It has been a longer break than expected…but I am back at the computer, ready to share what has been going on.
From 2012-2021, we built our dream of a homestead on a small 3-acre property in the high-altitude Rockies. It was a lot of work, but realizing a dream usually is. Last summer, we moved that little dream homestead to a 30-acre property in the High Plains of Colorado. We knew moving a homestead to a new location would be a lot of work, but we figured it would be similar to the work we had put in for the last 9 years building our homestead. We were wrong – it is SO much more work!
Don’t get me wrong – we have been so blessed by this move and are loving our new, much larger, homestead, and all the opportunities the new space gives us. But we are so, so, so much busy-er than we expected. Thus, the absence from the blog.
When we built our previous homestead, for the most part, we added things one-at-a-time and were able to do the work maintaining what we had while adding the new project in – generally one new project at a time. This new property had some infrastructure – buildings, fences, etc. Which have been very helpful and we are very grateful for what it came with. But most of it is not set up in a way that works for the livestock we have and the way we like to manage the livestock. So, while we are trying to maintain what we already have (the daily chores of feeding, watering, cleaning, milking, weeding, repairing damage to buildings and fences), plus spring birthing/hatching season and all the extra work that brings, not to mention life outside of the farm, we are also trying to build infrastructure that works for our animals and how we like to manage them and build vegetable and fruit growing infrastructure and get gardens going. And it is not a one-project-at-a-time thing as we add new aspects like it was when we originally built our little homestead. Everything is at the top of the priority list fighting for its spot and everything needs to be done right now (well really, yesterday) because we already have all the livestock and they need what they need. Add to that learning a new climate and environment, and learning how to help reverse the damage that this property has sustained to its soil and ecosystem. Oh, and don’t forget the fact that we moved a large family into a small house and have needed to find and make ways to manage human housing as well. And…well folks…there just are not enough hours in the day.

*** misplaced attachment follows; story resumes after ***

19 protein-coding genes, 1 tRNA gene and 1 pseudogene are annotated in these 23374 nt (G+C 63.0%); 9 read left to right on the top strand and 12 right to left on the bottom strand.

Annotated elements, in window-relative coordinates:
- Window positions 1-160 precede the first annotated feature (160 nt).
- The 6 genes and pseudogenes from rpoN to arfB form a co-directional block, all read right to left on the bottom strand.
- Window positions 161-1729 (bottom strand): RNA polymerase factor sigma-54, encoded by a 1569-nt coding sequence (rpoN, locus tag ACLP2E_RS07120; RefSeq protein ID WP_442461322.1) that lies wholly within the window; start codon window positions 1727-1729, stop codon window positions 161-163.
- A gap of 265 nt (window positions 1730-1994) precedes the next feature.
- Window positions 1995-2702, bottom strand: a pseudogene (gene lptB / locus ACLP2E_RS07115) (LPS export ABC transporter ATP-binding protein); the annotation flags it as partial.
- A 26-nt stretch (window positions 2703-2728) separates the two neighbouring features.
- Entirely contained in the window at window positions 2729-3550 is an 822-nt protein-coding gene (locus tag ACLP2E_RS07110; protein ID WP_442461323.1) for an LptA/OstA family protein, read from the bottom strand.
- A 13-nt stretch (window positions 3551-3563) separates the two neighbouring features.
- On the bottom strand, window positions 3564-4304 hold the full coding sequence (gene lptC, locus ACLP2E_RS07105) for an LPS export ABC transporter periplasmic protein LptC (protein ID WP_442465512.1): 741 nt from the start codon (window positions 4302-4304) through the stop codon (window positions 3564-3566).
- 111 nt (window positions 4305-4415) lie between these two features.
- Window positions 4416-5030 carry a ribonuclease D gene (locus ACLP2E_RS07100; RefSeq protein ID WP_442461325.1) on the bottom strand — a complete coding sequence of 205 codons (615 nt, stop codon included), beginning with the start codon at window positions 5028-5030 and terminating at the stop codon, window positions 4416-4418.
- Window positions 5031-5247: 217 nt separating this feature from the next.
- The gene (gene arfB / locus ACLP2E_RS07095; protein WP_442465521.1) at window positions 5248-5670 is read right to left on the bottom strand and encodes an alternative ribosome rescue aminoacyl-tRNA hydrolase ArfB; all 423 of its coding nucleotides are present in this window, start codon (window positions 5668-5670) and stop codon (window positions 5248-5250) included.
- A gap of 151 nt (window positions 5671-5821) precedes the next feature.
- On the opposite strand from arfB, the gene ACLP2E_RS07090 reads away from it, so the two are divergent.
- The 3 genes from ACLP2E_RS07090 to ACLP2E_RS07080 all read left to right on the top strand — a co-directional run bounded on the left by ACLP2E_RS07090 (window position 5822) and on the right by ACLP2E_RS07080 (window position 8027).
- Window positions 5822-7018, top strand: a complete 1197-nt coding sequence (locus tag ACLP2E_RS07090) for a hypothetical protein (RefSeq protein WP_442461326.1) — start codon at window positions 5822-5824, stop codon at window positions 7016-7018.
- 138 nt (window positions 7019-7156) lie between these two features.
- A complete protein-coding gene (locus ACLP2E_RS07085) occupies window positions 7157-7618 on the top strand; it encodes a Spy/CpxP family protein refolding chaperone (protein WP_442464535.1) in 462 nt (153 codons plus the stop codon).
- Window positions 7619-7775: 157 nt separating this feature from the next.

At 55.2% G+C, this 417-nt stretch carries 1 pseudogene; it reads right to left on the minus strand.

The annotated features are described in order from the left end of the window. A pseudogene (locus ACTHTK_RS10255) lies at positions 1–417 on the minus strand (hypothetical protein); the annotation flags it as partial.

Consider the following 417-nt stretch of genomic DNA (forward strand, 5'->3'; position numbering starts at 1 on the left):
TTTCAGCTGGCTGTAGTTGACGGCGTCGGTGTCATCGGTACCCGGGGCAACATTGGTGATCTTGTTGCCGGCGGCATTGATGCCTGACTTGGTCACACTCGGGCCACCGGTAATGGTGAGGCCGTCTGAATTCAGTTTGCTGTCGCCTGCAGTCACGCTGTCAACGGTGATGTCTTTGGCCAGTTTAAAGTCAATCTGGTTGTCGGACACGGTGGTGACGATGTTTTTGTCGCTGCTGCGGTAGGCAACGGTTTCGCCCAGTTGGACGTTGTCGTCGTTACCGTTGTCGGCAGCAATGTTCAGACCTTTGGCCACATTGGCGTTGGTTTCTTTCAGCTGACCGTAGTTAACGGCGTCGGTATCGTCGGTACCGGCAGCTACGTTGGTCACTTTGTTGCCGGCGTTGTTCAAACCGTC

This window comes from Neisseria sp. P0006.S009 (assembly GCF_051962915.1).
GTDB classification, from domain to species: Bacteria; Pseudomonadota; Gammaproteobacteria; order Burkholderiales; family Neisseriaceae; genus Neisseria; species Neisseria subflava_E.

We are so excited and hopeful about this new adventure. And that helps us face the exhaustion and days where we just feel so very overwhelmed. And doing this all together as a family makes it fun and unites us in new ways as well. It is fun brainstorming together when we need to solve a problem or are dreaming about a new something. Everyone is so creative and has great ideas on how to accomplish things. We are very happy and surprised at how much we have accomplished in just one year…even with a to-do list that never ends. So it is good – but not easy. Long days, short years.
As we are celebrating one year at our new farm, I thought I would make some time to jump online and give a blog update on what is going on around here. There is so much it is going to be a long post, just talking about what is going on outdoors, let alone indoors. So I will keep this one to just the outdoors.
The sheep and goats had a very productive birthing season. They birthed 19 babies (5 goat kids and 14 lambs) – which is a very large amount for us considering our average year before was about 4-5 babies with our biggest year before this being 9 babies. We had our first (and second) set of triplet lambs ever born on our farm. We also had a set of triplet goat kids. Three sets of triplets! We were also very blessed in that every single ewe and doe got pregnant and gave birth except the smallest ewe lamb from last year. We did not expect any of the ewe lambs from last year to get pregnant, but they all did except one. All of the lambs and kids survived and are thriving well.
We have been continuing to improve and build more fencing for the hoof stock pastures and pens and have also been building some more shelter for them. Ultimately, we need a nice big barn, but that is down the road a bit, so for now we are working to make sure they have adequate housing for what we need in the moment.
We are continuing to work on intensive grazing the ewes and lambs to bring life back to our soil (we don’t have the infrastructure to get the rams out on pasture yet). We are able to graze them on small sections of about 1/3 of our property by using electronet fencing. We are working on building a moveable shelter, which will bring that area up to more than half the property that will be able to be intensively grazed by them in small grazing portions. The pasture is very fragile, especially due to the windy, dry spring we had. It is all much shorter than it was this time last year. So we are being careful to move the sheep as needed to not over-graze it.
We are utilizing the fact that goats can be staked-out to graze some of the areas that are unreachable by the ewes and lambs with the two adult does. The area that they are on was grazed by the ducks last year, and as you can see (in photo below) it is in much better shape than the pastures (in photo above). So the grazing we did of the ducks last year really added a lot of nutrition to the soil and helped it along. Someday, we hope the whole property will be healthy and green.
We have the ducks out grazing again this year. We are using the duck tractors we built last year, along with electronet poultry fencing.
We only have some grazing right now. One hen hatched two ducklings for us earlier this spring. It was her first time and she made a few mistakes, thus ending with just two ducklings, but I am sure that the experience will help her do better next time.
We were not set up for duck setting and brooding when she decided she wanted to set. So she set and hatched in a big plastic dog crate. Which worked fine, but we were wanting something more permanent for duck setting and brooding. We have since then been able to build a little broody duck house and pen from some building scraps we had around the farm. Another one of those infrastructure things we needed to do that I was discussing above.